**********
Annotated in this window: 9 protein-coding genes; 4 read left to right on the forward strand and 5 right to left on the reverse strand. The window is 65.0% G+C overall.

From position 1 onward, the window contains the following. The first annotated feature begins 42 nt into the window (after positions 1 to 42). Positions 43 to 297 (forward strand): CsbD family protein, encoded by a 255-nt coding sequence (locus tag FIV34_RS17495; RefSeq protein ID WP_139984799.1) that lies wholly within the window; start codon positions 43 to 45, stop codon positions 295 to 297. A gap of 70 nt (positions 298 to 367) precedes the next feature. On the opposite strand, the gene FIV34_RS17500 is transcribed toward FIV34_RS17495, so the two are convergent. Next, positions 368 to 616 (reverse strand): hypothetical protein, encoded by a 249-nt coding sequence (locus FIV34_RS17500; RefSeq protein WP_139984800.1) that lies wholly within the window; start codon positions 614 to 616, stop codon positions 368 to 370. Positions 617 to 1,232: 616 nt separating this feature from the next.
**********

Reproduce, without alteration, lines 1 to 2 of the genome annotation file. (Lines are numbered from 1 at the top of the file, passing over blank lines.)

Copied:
Annotated in this window: 9 protein-coding genes; 4 read left to right on the forward strand and 5 right to left on the reverse strand. The window is 65.0% G+C overall.

From position 1 onward, the window contains the following. The first annotated feature begins 42 nt into the window (after positions 1 to 42). Positions 43 to 297 (forward strand): CsbD family protein, encoded by a 255-nt coding sequence (locus tag FIV34_RS17495; RefSeq protein ID WP_139984799.1) that lies wholly within the window; start codon positions 43 to 45, stop codon positions 295 to 297. A gap of 70 nt (positions 298 to 367) precedes the next feature. On the opposite strand, the gene FIV34_RS17500 is transcribed toward FIV34_RS17495, so the two are convergent. Next, positions 368 to 616 (reverse strand): hypothetical protein, encoded by a 249-nt coding sequence (locus FIV34_RS17500; RefSeq protein WP_139984800.1) that lies wholly within the window; start codon positions 614 to 616, stop codon positions 368 to 370. Positions 617 to 1,232: 616 nt separating this feature from the next.